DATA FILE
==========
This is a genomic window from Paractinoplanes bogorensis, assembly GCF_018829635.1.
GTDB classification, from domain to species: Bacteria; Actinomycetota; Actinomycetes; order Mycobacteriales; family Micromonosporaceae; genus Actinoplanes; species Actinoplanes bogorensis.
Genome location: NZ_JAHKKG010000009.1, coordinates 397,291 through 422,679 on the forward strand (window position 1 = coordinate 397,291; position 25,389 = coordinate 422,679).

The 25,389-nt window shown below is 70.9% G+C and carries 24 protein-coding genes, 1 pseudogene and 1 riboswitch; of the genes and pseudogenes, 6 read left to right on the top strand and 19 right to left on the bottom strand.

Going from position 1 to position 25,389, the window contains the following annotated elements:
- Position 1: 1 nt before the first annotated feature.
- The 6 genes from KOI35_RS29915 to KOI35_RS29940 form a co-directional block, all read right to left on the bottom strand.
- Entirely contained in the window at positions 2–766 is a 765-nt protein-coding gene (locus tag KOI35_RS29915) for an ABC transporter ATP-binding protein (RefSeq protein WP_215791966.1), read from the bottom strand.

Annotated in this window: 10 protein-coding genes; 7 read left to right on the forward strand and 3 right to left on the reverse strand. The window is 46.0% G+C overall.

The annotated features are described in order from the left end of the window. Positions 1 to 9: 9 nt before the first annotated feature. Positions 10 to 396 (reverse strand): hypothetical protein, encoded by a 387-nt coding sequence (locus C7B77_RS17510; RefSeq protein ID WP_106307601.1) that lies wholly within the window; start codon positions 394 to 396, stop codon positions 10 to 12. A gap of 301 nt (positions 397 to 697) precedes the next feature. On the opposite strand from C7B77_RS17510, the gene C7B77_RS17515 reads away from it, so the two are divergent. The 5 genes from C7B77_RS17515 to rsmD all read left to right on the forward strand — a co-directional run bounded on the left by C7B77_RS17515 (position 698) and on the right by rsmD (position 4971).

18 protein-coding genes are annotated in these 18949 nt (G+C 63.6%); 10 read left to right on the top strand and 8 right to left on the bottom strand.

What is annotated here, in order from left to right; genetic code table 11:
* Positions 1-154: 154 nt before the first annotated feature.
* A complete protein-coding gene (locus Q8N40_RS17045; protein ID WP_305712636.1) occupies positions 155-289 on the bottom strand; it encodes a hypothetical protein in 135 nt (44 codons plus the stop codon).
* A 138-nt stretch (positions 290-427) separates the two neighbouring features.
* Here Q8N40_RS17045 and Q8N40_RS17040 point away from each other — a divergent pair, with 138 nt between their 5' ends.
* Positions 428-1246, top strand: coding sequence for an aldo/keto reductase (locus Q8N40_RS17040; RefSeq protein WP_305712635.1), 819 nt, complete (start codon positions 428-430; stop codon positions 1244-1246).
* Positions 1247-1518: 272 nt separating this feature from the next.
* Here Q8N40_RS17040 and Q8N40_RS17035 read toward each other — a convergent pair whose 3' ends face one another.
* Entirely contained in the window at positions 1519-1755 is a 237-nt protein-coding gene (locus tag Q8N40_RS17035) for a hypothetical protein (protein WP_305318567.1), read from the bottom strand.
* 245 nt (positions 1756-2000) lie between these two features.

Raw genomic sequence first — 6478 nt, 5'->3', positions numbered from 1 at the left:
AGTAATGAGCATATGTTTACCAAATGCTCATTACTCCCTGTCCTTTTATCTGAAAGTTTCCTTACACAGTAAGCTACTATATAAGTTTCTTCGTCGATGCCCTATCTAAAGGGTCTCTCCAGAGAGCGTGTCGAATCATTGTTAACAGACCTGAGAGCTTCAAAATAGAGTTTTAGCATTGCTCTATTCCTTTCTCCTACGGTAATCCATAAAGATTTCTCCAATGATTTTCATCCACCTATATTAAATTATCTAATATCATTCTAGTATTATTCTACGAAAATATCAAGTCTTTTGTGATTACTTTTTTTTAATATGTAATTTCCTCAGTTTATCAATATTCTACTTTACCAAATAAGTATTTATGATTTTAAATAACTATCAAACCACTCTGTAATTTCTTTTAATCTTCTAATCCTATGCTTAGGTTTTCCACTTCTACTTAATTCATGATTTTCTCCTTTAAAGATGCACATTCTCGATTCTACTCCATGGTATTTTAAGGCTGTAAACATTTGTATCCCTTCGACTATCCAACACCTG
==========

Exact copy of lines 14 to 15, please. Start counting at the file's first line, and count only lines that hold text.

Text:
* A complete protein-coding gene (locus Q8N40_RS17045; protein ID WP_305712636.1) occupies positions 155-289 on the bottom strand; it encodes a hypothetical protein in 135 nt (44 codons plus the stop codon).
* A 138-nt stretch (positions 290-427) separates the two neighbouring features.